Beware the high street sharks masquerading as “experts”. Their currency is your fear of technology, and it’s easy to turn the tables with a little confidence, saving cash in the process.
It’s my belief that Dixons Carphone, owners of high street retail outlets like Currys, PC World and Carphone Warehouse, are trying to scam people by using FUD techniques when selling tech products like laptops.
Here’s how the scam works:
- Laptop has an RRP of £499.
- They reduce its price to £349 under the guise of a sale or promotion.
- Someone buys said laptop from the company website and arranges to pick it up in-store.
- Customer is informed that the computer needs to be set up before use. This is true: a stock Windows 8.1, for example, on first boot will:
- Ask a barrage of questions.
- Try to sucker you into opening a Microsoft account.
- Configure settings (network, etc).
- Ask for a user account/password.
- Require something in the region of 70 updates at the time of writing. Older OSs will require more. This is not (normally) an arduous process, but it can be lengthy.
- The customer is told this service costs £60. Yes, sixty quid.
- When collecting the laptop in-store, the customer is told that it’s very important for the laptop to be secured. The staff member offers to “install security” (whatever the hell that is!) for £100. This is probably some bloatware virus crap like Norton or McAfee (for which a trial is already installed so they’d probably just activate it on your behalf).
- The staff also tell you that your data isn’t safe and that you should have a backup of your system. That’s reasonable advice (up to a point) as I usually make a ghost copy of a new build to save the pain of having to reinstall the OS + all updates if I ever need to start fresh (though the ghost copy needs updating over time, or you’re pretty much back to square one). There are three problems with this information from the PC Fairy:
- It only backs up the system now. Going forward, your precious data is being stored on the same hard drive so in the event of a disk failure, it’s down the toilet. No single-use backup at sale time can help you, so this advice is both fear-mongering and misleading.
- The computer already has a recovery partition for the OS on the drive itself so, barring physical errors, can be recovered back to the factory settings (at which point, updates will need to be applied), without your user data.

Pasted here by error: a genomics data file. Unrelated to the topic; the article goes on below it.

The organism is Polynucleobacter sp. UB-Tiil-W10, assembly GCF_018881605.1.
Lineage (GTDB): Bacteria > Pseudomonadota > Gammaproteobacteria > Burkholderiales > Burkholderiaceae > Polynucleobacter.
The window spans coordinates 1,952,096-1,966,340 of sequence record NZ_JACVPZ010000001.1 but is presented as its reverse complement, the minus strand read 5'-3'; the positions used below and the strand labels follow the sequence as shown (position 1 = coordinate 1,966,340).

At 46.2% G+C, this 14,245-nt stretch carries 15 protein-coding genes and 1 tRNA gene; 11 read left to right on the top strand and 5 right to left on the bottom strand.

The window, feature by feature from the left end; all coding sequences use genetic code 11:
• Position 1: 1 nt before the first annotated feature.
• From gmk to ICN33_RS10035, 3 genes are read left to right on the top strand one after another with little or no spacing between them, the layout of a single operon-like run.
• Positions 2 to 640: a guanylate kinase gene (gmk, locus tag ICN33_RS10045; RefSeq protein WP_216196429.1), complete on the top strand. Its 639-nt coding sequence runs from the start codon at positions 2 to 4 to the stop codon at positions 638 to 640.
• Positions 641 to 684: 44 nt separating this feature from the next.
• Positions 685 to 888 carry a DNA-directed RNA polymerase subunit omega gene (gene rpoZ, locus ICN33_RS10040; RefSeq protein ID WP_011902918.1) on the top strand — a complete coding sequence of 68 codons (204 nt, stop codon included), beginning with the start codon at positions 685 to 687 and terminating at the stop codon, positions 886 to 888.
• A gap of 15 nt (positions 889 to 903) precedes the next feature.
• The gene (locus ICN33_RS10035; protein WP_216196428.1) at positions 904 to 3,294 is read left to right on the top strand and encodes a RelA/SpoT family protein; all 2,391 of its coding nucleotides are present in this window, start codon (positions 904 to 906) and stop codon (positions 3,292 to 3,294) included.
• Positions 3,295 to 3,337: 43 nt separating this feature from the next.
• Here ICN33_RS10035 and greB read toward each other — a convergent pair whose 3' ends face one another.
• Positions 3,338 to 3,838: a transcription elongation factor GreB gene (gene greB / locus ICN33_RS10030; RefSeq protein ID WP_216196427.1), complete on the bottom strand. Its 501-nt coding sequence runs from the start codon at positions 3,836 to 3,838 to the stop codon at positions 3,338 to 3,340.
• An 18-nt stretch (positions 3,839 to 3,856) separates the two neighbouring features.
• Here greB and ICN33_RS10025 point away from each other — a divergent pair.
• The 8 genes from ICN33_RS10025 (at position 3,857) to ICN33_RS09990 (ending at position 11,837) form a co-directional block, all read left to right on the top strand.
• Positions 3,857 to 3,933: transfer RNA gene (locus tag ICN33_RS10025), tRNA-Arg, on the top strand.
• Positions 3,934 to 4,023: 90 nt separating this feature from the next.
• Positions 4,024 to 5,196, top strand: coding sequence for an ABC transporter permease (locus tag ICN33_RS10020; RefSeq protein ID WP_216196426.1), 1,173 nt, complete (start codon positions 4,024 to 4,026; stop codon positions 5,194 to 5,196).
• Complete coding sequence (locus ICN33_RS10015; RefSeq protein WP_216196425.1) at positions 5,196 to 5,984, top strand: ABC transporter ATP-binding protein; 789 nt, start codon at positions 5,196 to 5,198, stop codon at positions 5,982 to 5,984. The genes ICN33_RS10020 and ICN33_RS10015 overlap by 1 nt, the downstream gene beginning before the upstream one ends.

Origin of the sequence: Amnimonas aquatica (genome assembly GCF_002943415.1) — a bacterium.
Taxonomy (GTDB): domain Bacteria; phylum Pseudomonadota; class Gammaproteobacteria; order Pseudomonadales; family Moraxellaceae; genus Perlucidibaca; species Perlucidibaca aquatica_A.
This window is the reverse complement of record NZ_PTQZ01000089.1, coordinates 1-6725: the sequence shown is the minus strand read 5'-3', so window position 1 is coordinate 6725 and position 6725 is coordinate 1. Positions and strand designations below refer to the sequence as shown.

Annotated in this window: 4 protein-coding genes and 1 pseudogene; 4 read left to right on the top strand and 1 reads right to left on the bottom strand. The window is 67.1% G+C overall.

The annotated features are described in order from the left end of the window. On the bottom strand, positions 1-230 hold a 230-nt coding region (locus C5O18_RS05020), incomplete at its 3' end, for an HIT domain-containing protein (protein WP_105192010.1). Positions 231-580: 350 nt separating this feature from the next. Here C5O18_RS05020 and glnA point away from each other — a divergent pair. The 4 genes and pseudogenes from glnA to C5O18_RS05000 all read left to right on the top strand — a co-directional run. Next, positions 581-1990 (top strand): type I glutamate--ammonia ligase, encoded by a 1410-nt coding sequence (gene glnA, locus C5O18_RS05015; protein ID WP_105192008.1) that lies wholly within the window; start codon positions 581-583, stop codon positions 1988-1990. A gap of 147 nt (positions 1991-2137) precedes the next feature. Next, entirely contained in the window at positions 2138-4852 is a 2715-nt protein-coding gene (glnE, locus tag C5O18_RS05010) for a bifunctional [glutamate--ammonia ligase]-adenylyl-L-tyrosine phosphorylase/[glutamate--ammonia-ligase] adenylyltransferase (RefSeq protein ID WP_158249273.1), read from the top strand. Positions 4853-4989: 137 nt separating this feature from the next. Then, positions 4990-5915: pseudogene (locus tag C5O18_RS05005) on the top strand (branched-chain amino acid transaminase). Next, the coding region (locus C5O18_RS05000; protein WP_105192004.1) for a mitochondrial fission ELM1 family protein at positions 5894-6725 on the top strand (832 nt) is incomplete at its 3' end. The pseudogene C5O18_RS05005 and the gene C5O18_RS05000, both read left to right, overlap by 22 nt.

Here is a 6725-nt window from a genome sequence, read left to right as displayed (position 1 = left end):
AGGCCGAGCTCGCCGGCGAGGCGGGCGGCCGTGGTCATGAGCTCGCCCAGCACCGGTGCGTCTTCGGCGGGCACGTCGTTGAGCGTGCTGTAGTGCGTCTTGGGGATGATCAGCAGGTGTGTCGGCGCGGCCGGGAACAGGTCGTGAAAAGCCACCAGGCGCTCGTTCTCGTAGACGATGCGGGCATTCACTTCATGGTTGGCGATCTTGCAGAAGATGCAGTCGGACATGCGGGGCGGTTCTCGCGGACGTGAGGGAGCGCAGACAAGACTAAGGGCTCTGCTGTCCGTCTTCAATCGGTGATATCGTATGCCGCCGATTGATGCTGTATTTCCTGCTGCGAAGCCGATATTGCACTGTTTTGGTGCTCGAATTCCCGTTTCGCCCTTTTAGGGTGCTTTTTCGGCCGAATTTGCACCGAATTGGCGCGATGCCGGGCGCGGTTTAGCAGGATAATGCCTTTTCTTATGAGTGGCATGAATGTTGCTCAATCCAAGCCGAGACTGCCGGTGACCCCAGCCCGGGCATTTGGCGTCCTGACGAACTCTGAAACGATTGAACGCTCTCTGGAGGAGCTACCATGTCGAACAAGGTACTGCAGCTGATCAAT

- They say that this backup needs to be stored on a USB stick, for which they will happily sell you (the cheapest, slowest) one with enough capacity. For twenty quid.
So, if you bought into all the lies and half-truths, your £349 laptop weighs in at £529. Tell you what, guys, why not try and sell an extended warranty with that too? And to sweeten it further, add some snake oil and a unicorn hoof.
Rise of the expert
The bottom line is that these “services” are overpriced and offer little to no additional benefit to you or your system. They are simply a way for the retailer to play on people’s fears that technology is difficult. I have news for you: it isn’t. With a little experimentation, reading the screen carefully and access to Google, the gap between you and these so-called “experts” can be reduced to virtually zero, with a positive effect on your wallet.
The customer in question who told me about the tactics that Currys had tried to employ when she bought her laptop, thankfully said no to the sales rep and brought the machine to me. Three hours later, for which 96% of the time I was doing something more productive while Windows downloaded, installed, updated and generally faffed about, I had achieved the following. The indented sections in italics below each item indicate the actions I took:
- Set up the PC for first use, declining all account registration options.
- Read the screen, clicked where appropriate.
- Set up the user account and configured the desktop environment.
- Typed in a user/password, used Control Panel to change stupid default trackpad settings.
- Removed all trace of McAfee crapware and its associated trial. Reboot.
- Control panel->Programs and features->Uninstall.
- Installed Avast! against my better judgement but they’re used to it. Reboot.
- Download from Internet, double-click to install, and carefully follow instructions: they try and sneak DropBox onto your computer as well, so hunt for the tickbox to bypass that.
- Applied all updates, three reboots and three separate clicks on Check for updates required.
- Control panel->Windows update->Check for updates, follow instructions, then wait. A lot.
- Installed Chrome instead of the crappy Internet Explorer.
- Visited google.co.uk, clicked to install, went into Chrome settings and ticked Set as default browser.
- Removed the Microsoft Office trial.
- Control panel->Programs and features->Uninstall.
- Installed LibreOffice instead.
- Download from Internet, double click to install, follow instructions.
- Installed Foxit Reader for PDF viewing.
- Optimised the display and settings to squeeze as much performance out of the (rather basic) components.
- Control Panel->System->Advanced->Performance, unchecked stupid window animations, smooth scrolling list boxes, fades / slides, etc, then started File Explorer and changed settings to show file extensions for known types.
And the cost? Nothing. Well, a bar of chocolate and a very happy person who saved £180.
Technology isn’t rocket science, and there’s no need to be scared of it. Click, type, read, play. That’s all there is to it and we’ll all be better off by taking control of our own computers.